BERLIN, Jan. 25 (UPI) -- Actions by Kazakh security officials against opposition activists suggest the government is moving to silence its critics, Human Rights Watch said.
The rights organization said charges were filed against opposition activists for inciting social frictions. Human Rights Watch said it appears some of the charges are linked to events in the west of the country, where oil workers have held protests.
Hugh Williamson, the director of regional affairs for Human Rights Watch, said, in a statement from Berlin, the Kazakh government promised a transparent investigation into the unrest in the west of the country but has so far only targeted government critics.
"The Kazakhstan authorities' actions will taint the investigation," he said. "A genuinely pluralistic and rights-abiding government tolerates dissent, does not quash it."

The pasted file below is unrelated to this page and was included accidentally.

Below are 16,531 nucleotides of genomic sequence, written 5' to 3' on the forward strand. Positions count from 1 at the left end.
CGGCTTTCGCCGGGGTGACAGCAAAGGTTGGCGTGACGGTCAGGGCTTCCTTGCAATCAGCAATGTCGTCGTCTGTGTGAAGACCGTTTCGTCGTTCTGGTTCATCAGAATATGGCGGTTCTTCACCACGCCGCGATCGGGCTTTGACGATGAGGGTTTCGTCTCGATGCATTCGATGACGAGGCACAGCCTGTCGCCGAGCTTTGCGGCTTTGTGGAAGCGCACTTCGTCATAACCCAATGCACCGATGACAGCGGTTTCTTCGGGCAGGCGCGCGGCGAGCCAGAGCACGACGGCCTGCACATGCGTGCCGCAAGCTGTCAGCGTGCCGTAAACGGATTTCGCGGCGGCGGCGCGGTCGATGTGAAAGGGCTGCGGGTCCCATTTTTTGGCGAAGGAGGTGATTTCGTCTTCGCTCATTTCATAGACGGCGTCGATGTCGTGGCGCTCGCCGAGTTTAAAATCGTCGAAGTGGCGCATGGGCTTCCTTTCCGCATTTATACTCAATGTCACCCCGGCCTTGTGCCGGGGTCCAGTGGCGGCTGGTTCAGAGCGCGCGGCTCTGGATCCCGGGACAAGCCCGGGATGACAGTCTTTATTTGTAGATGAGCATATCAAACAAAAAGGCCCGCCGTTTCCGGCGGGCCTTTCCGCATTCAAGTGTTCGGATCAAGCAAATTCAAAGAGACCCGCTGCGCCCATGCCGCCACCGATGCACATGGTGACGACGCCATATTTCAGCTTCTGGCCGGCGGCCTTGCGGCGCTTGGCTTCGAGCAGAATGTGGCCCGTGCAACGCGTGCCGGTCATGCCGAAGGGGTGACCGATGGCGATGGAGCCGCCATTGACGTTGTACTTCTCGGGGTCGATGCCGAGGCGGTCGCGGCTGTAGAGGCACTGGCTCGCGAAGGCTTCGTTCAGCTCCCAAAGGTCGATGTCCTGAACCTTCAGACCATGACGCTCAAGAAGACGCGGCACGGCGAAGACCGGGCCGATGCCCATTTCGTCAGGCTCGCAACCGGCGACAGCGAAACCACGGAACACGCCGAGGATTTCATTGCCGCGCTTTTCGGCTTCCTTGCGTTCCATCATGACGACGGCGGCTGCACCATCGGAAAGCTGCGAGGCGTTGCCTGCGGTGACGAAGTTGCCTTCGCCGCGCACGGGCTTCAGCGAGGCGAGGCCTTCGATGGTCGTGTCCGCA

Clashes between security forces and demonstrators followed strikes in the oil industry in December that left at least 15 people dead.
Opposition groups in Kazakhstan protested the results of a mid-January election after an election committee said the ruling party won 80 percent of the vote.
The Organization for Security and Cooperation in Europe described the elections as "well administrated" but short of international standards for democracy. There is no record of open elections in an independent Kazakhstan.